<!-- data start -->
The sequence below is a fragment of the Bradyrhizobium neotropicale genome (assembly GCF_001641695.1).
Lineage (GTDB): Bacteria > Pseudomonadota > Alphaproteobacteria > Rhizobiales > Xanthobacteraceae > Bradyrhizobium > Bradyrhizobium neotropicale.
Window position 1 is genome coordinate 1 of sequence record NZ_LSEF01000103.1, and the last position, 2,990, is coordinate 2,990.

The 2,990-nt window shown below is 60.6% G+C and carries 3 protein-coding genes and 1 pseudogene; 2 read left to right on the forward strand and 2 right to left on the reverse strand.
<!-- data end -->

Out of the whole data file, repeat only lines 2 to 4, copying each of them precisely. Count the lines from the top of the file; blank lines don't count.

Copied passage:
Lineage (GTDB): Bacteria > Pseudomonadota > Alphaproteobacteria > Rhizobiales > Xanthobacteraceae > Bradyrhizobium > Bradyrhizobium neotropicale.
Window position 1 is genome coordinate 1 of sequence record NZ_LSEF01000103.1, and the last position, 2,990, is coordinate 2,990.

The 2,990-nt window shown below is 60.6% G+C and carries 3 protein-coding genes and 1 pseudogene; 2 read left to right on the forward strand and 2 right to left on the reverse strand.